Have you ever tried to say no to a drink after already having a beer or two? If you have been in that situation before, you probably know how hard it can be. But why is that?
There are many different reasons why you have difficulty closing the faucet once it is opened. But if you want to control your drinking better, it is important to understand what makes this so difficult.
In this article, we will explain to you the reasons why it can be difficult to stop drinking once you start and also give you some tips on how to do so.
Why We Cannot Seem to Stop Drinking
Moderation comes naturally to some people. They can have a glass of wine with supper, two beers at a picnic, or a cocktail at happy hour before going home without any issue.
On the other hand, some of us have trouble controlling our impulses, so we cannot always stop when we want to.
But why exactly is it so hard to stop? Well, it turns out there’s more than one answer. The brain’s cortex, which is the brain’s outer layer that regulates complex behavior, such as emotion, reward, motivation, and anxiety, is one of the most complex parts of the brain. One of the reasons it is so hard to stop drinking after you have been drinking is alcohol’s overall effects on the brain.
Other reasons include:
- A mental health problem, such as generalized or social anxiety, may cause you to drink to take the “edge” off or function in a group. People often refer to this as self-medicating. It can be harmful for various reasons, particularly if you drink a lot.
- While alcohol is a depressant, the component that reduces your inhibitions can also make you crazy and energetic. As you start drinking more, you become more likely to make decisions you wouldn’t make sober, like having more drinks than you planned or driving after drinking. This may not be a major issue if it happens only occasionally, except driving after drinking. But if it happens regularly, there may be a problem.
- Your problem may be impulse control. You may notice it manifesting in different ways, such as constantly playing video games or worrying about being unable to access Facebook.
- There’s also a peer pressure factor. It can be much harder to put down the glass when everyone around you is drinking and you are trying to fit in. Some of us are particularly sensitive to pressure from our friends and family.
Drinking too much alcohol is easy, especially when enjoying the taste of rosé on a balmy summer evening. Plus, a few drinks make you feel great! When you consume alcohol, your brain releases endorphins, the feel-good chemicals. At first, alcohol acts as a stimulant. You are ecstatic, thrilled, even elated.
Whatever “limit” you set for yourself, that fourth or fifth drink starts to sound amazing. As soon as you drink a couple of drinks, however, your “return on investment” decreases. You begin to lose your senses as the alcohol begins to take effect. Your inhibitions are lowered. You become more reckless.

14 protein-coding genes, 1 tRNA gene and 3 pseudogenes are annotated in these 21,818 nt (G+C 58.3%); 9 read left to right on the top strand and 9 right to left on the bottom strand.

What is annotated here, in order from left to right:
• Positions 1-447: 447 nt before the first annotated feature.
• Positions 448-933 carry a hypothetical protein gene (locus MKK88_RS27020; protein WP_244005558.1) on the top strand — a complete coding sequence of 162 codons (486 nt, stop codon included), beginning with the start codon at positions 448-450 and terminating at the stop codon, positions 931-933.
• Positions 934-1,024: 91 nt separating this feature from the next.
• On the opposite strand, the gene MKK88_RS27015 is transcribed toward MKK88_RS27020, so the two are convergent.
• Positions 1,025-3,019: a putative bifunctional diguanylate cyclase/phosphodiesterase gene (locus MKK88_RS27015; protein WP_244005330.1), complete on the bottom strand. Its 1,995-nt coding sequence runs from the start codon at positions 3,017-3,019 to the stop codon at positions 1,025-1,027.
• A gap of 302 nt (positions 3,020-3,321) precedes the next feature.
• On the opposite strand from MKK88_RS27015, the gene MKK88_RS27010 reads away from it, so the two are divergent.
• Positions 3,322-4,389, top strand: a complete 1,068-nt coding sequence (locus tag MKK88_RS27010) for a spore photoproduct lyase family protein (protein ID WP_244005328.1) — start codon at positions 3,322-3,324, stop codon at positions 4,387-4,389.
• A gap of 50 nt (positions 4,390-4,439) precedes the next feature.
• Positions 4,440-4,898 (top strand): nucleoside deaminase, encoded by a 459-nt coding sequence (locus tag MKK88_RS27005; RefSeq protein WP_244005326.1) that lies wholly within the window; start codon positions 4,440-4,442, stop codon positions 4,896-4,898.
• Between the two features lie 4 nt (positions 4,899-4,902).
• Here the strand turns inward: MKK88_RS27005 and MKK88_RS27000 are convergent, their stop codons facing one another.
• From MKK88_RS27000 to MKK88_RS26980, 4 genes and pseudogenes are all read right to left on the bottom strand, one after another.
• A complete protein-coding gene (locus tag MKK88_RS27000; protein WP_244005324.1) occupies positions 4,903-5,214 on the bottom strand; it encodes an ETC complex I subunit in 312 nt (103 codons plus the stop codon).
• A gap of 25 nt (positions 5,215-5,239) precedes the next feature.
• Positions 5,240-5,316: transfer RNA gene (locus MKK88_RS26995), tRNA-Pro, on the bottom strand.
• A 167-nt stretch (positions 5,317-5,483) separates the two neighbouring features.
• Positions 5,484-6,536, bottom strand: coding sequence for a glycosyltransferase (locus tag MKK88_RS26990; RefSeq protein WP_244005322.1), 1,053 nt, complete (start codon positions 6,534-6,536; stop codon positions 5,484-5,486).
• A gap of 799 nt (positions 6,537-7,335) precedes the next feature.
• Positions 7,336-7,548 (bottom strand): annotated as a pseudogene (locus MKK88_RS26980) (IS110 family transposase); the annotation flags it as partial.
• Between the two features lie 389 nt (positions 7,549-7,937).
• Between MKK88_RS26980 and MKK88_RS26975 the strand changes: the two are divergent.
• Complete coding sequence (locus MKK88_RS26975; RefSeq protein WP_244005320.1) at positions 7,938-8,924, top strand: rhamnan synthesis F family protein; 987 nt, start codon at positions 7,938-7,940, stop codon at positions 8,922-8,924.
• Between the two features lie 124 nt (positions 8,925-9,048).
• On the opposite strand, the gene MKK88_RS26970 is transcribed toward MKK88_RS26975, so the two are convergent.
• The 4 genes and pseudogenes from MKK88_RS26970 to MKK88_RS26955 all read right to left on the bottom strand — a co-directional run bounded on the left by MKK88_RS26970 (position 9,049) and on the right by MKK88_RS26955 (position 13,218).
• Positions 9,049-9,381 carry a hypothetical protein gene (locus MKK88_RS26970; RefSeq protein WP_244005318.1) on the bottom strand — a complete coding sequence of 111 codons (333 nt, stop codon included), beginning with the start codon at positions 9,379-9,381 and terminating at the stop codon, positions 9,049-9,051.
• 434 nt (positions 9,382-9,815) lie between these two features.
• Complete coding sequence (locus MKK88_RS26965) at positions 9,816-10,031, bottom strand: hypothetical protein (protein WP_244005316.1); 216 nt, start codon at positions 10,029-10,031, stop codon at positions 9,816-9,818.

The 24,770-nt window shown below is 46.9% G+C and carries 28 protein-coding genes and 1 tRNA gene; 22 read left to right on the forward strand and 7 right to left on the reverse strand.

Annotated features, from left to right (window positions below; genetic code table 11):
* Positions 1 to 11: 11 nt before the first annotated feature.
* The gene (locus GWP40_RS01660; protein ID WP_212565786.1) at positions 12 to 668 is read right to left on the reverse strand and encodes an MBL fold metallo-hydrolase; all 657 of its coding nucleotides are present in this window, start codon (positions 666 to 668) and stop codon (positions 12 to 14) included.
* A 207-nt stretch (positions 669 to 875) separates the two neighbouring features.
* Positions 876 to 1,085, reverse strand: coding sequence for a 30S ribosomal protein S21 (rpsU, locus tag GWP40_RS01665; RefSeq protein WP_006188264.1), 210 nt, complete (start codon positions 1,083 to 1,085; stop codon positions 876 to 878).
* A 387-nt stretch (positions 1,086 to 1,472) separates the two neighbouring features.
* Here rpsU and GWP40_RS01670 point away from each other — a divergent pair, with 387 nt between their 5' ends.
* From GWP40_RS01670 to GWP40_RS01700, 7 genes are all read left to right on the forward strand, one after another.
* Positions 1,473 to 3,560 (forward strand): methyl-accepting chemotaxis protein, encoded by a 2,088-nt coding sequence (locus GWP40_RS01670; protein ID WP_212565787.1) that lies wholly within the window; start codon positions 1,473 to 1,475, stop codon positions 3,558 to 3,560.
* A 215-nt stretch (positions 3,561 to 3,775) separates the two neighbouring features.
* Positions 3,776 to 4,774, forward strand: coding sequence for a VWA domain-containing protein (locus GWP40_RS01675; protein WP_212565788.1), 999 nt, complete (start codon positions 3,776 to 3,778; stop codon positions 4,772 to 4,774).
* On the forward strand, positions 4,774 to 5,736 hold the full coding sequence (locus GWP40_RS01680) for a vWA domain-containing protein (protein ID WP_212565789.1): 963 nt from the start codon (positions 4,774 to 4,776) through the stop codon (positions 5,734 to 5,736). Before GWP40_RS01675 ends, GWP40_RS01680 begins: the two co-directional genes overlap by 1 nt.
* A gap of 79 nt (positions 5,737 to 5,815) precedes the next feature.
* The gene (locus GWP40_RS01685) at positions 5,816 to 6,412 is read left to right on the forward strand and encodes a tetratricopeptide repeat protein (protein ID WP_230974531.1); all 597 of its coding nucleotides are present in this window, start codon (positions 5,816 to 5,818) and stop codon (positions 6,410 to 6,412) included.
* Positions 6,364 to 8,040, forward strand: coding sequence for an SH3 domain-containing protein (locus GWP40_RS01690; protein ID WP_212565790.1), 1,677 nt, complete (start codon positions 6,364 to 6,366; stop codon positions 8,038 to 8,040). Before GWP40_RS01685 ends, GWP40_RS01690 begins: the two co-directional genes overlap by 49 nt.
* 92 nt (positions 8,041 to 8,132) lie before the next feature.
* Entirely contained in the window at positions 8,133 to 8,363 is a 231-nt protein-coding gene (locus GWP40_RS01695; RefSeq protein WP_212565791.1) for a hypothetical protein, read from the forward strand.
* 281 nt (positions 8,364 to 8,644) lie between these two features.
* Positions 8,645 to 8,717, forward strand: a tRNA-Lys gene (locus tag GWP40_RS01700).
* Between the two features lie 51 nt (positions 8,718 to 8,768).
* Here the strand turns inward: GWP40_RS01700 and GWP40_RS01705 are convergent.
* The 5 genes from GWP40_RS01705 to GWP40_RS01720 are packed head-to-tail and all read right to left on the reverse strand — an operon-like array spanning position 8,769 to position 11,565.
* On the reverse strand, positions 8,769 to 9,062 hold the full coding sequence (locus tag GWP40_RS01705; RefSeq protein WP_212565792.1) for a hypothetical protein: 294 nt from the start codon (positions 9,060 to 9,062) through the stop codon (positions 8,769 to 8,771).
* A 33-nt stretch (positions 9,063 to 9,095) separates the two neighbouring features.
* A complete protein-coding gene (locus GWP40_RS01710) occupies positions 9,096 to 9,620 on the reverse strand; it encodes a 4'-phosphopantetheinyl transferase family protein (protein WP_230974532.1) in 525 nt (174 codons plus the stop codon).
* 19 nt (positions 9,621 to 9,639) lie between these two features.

Your behavior may indicate that you suffer from an alcohol use disorder (AUD), formerly known as alcohol addiction, or are a problem drinker. Alcohol use disorders are characterized by a refusal to say no to alcohol, even when it is harmful.
In the United States, 14 million people suffer from alcohol use disorder. Many people with this illness cannot stop drinking even when they know the consequences to their health, jobs, and relationships. Sunnyside also put out a study indicating that 64% of their members drank more than 10 drinks a week on average.
There is a tendency to see AUD in black and white terms. People think they know what it looks like. However, everyone who drinks regularly and in enough quantities will develop alcohol dependence.
If you cannot reduce your consumption or someone close to you has addressed it, there is no shame in seeking professional help. You can start by talking to your primary care physician, whom you see daily. Therapists and counselors who specialize in alcohol and drug abuse are available if you do not feel comfortable seeing a doctor.
Tips To Help You Stop Drinking Once You Start
As we have learned at this point, there are many reasons you might find it hard to stop drinking once you’ve started. Luckily for us, there are also a lot of different techniques and tricks you can follow to help you make this process easier.
Here are some tips to help you stop drinking after you have started:
- When you tell your friends and family that you are cutting down and that it is important to you, they may be able to support you.
- Drink water before alcohol and alternate alcoholic drinks with water or other non-alcoholic drinks.
- You should drink slowly, not in a rush, and take breaks between drinks. Sip rather than gulp. This will not only help you cut back, but you will also appreciate your drinks more.
- Between drinks, eat a snack. A full stomach is less affected by alcohol, so eat something while drinking. You will also distract yourself from your drinking if you have something to snack on nearby. Plus, this could help you avoid hangovers.
- Use a binge drinking app to help you keep track of your drinking so it’s easier to control it.
- You can still enjoy a drink but go for a smaller size. Instead of pints of beer, try a small glass of wine.
Understanding why it is so hard is only the first step, though. Many things are conspiring against you when trying to cut back on your drinking. In addition to social pressure, there are also the effects of alcohol on the brain and how it lowers inhibitions. You also need to implement strategies that help you cut back, such as alternating your drinks with water or using a mindful drinking app to track your drinking. Ultimately, your efforts will pay off with a healthier body and mind.